anger and frustrationHow many times has it happened that you are caught in traffic, losing your mind over the traffic light not changing quickly enough? It seems like a millennium waiting for it, and you just want to speed through it. You want to be the first car to go through it and when someone cuts you off, you lose your mind. Anger takes over you; you are no longer in control as you do something that you are bound to regret later. This is your brain on anger and frustration.

Evolution has been kind to us, and our brain is adept at handling all sorts of situations. But sometimes survivalist instincts kick in, and you do something primitive. The brain consists of the limbic system as well as the prefrontal cortex. The limbic system has the most basic response of survival, while the prefrontal cortex, a more developed part of the brain, will take your earlier experiences into account and help you make a logical decision.

When you get angry, your limbic system is in control. It contains a small organ called the amygdala, a place where all of your emotional memories are stored. When you go through an emotional experience like anger, information is passed through the amygdala, where it is processed, and the brain decides whether to send it to the prefrontal cortex or the limbic system. If the emotional part of the experience is overwhelming, the amygdala will take control and inhibit the prefrontal cortex from performing. The limbic system will take charge causing you to react emotionally.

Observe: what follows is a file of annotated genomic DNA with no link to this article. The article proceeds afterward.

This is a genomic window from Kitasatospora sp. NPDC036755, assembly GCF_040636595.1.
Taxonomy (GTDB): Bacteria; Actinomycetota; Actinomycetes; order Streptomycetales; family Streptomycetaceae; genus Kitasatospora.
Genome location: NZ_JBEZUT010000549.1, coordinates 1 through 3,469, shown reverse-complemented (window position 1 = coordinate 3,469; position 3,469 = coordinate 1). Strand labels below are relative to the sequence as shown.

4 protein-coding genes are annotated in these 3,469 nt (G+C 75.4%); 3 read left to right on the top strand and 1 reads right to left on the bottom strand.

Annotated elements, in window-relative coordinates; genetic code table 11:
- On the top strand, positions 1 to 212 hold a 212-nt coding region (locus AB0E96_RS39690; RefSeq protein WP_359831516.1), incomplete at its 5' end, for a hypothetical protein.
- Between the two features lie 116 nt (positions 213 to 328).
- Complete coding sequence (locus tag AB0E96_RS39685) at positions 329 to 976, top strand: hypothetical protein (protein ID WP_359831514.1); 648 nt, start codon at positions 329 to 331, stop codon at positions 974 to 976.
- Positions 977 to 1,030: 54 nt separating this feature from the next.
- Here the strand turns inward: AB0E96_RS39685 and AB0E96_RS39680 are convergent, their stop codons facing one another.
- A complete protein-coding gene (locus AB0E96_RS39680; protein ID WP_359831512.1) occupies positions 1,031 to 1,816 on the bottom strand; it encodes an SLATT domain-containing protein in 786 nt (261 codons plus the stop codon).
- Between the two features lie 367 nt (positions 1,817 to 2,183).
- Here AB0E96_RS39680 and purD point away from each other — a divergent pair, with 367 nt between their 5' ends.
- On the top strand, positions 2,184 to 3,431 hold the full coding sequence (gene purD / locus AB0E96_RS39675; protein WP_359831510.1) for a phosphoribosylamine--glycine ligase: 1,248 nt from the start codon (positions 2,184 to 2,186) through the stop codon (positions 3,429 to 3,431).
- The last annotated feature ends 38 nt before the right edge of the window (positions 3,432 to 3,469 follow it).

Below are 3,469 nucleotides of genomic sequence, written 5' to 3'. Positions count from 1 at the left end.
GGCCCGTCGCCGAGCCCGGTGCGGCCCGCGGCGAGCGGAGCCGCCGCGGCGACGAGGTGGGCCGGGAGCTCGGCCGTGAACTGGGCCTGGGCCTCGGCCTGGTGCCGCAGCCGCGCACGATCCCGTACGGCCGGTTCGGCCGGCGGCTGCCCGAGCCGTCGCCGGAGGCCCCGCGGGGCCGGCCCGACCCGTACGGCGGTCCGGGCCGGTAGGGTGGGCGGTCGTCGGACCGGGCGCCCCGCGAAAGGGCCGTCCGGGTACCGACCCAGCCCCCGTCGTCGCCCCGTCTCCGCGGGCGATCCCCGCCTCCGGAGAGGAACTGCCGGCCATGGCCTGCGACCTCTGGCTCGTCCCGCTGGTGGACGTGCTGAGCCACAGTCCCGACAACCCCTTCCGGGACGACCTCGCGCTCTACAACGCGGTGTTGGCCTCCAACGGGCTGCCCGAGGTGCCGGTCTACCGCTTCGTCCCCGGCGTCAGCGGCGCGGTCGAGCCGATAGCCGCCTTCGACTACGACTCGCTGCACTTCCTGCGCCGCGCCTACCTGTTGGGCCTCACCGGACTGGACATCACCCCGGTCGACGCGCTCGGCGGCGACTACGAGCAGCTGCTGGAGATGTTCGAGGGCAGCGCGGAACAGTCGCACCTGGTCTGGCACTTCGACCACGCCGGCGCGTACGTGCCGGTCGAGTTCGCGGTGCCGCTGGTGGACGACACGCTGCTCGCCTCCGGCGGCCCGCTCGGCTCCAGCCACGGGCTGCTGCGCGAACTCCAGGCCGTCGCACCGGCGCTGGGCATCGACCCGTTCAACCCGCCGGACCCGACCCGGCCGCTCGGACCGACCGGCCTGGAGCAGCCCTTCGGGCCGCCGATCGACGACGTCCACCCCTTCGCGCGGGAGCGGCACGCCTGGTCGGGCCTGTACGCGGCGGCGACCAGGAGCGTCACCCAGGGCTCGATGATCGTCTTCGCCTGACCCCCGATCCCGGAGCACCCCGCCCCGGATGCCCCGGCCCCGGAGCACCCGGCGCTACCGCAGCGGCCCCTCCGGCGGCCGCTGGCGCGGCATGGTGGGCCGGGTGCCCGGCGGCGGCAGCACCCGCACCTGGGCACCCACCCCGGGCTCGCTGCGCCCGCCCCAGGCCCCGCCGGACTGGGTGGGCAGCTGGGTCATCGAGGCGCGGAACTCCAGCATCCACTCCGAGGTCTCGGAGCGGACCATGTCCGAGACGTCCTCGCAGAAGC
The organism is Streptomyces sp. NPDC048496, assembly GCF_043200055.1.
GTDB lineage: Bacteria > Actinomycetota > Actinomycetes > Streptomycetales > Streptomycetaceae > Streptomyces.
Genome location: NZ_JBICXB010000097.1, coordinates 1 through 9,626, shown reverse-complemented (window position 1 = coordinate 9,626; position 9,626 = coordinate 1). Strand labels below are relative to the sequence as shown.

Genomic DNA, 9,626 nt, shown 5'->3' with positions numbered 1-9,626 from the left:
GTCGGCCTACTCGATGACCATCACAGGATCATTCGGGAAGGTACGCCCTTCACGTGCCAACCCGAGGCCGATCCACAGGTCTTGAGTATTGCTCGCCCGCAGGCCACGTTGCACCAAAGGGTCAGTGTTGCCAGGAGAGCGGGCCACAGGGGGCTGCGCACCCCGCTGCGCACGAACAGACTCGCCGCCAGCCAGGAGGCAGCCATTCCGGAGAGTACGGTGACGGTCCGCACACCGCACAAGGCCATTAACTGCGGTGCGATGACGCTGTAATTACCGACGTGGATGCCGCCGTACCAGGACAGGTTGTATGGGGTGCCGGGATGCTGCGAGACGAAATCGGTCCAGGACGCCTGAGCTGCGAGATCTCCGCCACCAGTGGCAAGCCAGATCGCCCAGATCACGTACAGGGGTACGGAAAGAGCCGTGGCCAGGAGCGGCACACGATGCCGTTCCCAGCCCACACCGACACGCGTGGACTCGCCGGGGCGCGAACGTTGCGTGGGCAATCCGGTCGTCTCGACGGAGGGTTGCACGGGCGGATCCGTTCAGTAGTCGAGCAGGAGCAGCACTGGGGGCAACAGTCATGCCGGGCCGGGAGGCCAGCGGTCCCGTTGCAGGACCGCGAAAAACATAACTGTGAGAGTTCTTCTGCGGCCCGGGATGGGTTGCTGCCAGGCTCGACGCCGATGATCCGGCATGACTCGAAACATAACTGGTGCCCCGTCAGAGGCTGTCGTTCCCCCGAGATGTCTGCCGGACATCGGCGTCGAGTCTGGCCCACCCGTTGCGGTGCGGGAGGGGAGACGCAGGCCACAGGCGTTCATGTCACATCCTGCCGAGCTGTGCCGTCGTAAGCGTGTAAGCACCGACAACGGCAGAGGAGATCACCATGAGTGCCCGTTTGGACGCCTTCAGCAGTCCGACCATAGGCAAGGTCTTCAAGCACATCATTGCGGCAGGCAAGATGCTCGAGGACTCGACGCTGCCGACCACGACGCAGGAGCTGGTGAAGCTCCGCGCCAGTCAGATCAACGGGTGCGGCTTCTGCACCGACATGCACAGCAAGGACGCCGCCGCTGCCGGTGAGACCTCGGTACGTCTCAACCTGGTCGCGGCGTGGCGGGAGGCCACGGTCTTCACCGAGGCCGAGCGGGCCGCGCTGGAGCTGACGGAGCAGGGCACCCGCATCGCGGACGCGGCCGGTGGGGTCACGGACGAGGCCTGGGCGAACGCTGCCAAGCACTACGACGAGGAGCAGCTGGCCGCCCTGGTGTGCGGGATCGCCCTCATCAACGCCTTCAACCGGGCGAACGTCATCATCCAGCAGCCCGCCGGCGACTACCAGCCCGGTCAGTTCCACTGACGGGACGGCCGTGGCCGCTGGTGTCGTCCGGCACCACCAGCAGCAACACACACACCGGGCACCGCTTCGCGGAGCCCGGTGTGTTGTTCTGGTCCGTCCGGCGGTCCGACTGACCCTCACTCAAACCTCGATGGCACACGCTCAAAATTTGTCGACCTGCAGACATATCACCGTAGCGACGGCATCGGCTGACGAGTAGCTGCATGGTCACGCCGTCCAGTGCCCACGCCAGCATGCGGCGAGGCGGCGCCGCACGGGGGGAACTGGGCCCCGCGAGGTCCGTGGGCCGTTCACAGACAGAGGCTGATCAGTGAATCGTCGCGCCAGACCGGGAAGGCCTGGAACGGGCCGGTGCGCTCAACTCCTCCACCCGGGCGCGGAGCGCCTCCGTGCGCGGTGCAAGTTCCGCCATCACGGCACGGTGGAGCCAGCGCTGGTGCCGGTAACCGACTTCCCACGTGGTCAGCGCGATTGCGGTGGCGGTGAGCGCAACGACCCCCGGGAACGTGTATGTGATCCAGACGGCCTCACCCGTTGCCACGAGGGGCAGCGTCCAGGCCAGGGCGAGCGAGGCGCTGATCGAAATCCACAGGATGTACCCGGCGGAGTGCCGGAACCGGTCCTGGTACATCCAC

This is when you lose it. Your amygdala causes you to do something without much thought since the part of the brain related to reasoning was bypassed. Such an emotional reaction during anger is also known as amygdala hijacking. During this time, your brain is swamped with hormones related to the ‘fight or flight’ response, or survivalist instincts. Hormones like cortisol spike. This hormonal response can last for hours and even days, causing you to say or do things that you are bound to regret later. This is your brain on anger and frustration.

Now consider the earlier example. The person who cut you off turns out to be someone you know. All of a sudden you stop feeling angry. Instead, your temper starts winding down and you are no longer as selfish about using the road as before.

So what just happened? How did your anger and frustration die down so quickly?

Humans have three critical areas of human survival; residence, resources and relationships. Since you know the driver, who probably lives in the same area and you have a relationship with him, you didn’t mind sharing your resources with him. It is a subconscious reaction that the brain has developed over years and years of evolution.

As mentioned before, it is the prefrontal cortex that basically keeps you calm enough to make a ‘good’ decision. This is followed by a rush of oxytocin, a chemical that promotes relationships, which in this case helps you realize that the driver is a friend.

Another aspect to consider is mirror neurons in the brain. These neurons cause us to mirror things that we observe. So if we see someone feeling angry, we might mirror that emotion. If you are smiling, other people will also smile with you. The good thing though is that our evolved brain has learned to respond differently to different emotions. You don’t need to feel angry with someone showing you anger. We already know how your brain looks on anger and frustration. Respect, empathy, and a smile can go a long way in offsetting the anger. Instead of promoting a rush of cortisol, you promote oxytocin. This is bound to make you feel better.